|Publication number||US4127017 A|
|Application number||US 05/750,916|
|Publication date||Nov 28, 1978|
|Filing date||Dec 15, 1976|
|Priority date||Dec 23, 1975|
|Publication number||05750916, 750916, US 4127017 A, US 4127017A, US-A-4127017, US4127017 A, US4127017A|
|Inventors||Branko R. Perkut|
|Original Assignee||Mrt Magnet-Regeltechnik G.M.B.H.|
|Export Citation||BiBTeX, EndNote, RefMan|
|Patent Citations (10), Non-Patent Citations (1), Referenced by (2), Classifications (14)|
|External Links: USPTO, USPTO Assignment, Espacenet|
In the production of locally limited magnetized zones, for example for coding purposes in input/output media, magnetic keys, magnetic indentification devices and the like, it is difficult to obtain a high information package density. Furthermore it is difficult to produce locally limited magnetized zones which can give rise to the application of relatively large magnetic forces.
The invention emanates from the task of creating magnetic bodies with locally limited magnetized zones with which a high information package density is possible and which can be produced in a simple manner. A further essential task of the invention is to provide a simple process for producing such magnetic bodies. This process and magnetic bodies produced thereby may be used to provide magnetically actuable control devices, especially locks.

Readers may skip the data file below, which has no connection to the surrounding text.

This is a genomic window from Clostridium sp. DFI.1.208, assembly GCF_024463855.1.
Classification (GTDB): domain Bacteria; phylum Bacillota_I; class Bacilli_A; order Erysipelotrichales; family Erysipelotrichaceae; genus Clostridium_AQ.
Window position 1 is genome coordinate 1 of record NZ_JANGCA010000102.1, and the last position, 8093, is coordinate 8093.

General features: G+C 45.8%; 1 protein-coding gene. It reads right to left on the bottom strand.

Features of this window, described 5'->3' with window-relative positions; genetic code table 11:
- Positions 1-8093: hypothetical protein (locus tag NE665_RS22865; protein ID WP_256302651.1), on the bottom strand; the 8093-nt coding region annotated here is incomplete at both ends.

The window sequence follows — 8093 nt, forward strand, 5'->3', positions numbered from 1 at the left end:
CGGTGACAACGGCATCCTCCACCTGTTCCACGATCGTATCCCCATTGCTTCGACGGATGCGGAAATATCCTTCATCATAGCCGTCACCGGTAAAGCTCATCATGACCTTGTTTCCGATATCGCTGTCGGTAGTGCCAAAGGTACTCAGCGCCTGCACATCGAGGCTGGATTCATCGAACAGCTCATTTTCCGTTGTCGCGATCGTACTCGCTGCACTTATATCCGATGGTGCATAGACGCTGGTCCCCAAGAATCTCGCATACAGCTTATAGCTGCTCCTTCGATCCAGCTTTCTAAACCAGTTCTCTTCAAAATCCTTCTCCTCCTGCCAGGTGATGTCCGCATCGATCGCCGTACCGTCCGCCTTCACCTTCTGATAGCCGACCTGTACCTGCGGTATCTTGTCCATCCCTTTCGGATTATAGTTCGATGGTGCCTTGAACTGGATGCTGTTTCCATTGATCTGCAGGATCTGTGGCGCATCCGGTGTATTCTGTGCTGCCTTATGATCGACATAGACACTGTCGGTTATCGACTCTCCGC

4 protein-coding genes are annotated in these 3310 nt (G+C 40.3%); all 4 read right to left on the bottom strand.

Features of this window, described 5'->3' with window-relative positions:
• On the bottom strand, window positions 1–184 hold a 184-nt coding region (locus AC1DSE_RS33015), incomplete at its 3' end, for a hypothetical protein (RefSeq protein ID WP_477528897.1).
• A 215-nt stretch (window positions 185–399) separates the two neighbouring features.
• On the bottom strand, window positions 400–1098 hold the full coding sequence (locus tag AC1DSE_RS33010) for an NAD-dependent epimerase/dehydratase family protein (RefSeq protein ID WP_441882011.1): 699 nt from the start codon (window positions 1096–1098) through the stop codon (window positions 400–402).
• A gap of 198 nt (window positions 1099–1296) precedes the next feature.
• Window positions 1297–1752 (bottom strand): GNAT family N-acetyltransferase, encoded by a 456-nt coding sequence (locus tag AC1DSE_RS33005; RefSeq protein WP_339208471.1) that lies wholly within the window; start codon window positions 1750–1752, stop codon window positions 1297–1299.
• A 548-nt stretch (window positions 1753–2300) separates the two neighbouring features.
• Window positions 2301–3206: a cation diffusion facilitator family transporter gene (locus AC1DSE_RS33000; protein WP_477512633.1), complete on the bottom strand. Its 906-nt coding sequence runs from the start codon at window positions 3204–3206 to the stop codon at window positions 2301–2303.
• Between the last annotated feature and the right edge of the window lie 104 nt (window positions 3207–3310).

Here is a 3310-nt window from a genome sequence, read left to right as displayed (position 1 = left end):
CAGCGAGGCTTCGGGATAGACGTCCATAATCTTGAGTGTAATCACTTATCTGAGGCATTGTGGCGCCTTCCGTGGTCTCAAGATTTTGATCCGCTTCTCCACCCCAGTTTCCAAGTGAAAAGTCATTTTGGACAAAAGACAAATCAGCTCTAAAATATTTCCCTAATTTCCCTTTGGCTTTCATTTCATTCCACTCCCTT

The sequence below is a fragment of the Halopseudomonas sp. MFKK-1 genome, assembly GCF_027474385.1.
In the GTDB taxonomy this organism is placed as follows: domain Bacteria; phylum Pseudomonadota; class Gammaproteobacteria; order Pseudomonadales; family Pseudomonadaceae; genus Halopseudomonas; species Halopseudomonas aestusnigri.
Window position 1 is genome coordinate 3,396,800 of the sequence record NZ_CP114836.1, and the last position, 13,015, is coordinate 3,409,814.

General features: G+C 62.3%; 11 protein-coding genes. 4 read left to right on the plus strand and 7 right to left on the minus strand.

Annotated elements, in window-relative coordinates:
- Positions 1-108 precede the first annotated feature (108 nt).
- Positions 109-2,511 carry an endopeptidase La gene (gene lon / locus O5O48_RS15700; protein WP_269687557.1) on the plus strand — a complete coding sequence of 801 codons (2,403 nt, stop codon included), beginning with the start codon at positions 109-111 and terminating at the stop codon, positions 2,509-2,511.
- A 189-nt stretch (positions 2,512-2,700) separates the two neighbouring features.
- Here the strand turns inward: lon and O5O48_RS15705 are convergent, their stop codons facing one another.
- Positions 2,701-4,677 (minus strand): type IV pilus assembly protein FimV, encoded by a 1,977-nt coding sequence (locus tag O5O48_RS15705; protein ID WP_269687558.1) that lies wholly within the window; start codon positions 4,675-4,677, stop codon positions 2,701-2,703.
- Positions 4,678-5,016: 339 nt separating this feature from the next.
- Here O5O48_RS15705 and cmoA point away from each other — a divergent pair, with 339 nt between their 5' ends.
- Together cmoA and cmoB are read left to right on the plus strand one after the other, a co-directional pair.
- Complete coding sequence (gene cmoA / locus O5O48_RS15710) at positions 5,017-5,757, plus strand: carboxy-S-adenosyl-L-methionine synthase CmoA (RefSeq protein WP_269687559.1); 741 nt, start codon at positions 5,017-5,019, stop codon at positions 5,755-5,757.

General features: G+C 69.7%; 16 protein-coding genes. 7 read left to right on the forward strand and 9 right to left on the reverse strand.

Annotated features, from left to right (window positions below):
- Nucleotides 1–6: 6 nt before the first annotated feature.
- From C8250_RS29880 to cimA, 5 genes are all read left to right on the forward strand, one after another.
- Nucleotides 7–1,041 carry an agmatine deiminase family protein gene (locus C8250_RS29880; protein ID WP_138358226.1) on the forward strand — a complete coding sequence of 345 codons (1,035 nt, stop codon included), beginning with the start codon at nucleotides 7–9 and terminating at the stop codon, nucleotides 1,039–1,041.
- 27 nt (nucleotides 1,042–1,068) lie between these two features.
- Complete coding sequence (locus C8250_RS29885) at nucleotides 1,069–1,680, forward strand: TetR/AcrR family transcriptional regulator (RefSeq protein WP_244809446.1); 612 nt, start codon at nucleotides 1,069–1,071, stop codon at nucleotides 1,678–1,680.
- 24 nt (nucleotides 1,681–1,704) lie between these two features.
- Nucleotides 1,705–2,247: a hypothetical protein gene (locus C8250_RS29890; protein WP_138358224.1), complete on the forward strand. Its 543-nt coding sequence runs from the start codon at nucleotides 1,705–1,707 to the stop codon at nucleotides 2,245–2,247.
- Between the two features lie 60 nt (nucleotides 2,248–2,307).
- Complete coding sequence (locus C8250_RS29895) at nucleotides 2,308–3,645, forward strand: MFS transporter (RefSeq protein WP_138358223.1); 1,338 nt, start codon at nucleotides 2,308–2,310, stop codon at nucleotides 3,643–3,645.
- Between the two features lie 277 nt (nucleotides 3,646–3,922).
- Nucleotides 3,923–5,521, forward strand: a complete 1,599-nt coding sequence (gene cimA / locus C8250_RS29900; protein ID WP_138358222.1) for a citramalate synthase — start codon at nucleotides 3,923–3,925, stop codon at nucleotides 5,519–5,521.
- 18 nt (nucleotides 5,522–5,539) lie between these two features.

According to the invention in one aspect, there is provided a process for the production of locally limited magnetized zones in bodies consisting of magnetic material by means of a magnetizing current in an electric conductor of which a loop is bent with a small radius into a hairpin-shape and placed with its tip abutting the surface of the body at the place to be magnetized substantially at a right-angle thereto whereby the magnetizing current induces a magnetic dipole with a very small pole separation in a layer of the body near to the surface thereof.
The magnetic material is preferably of low permeability and may be an oxide ceramic such as barium ferrite. The hairpin-shaped loop is preferably disposed substantially at a right-angle to the surface of the body.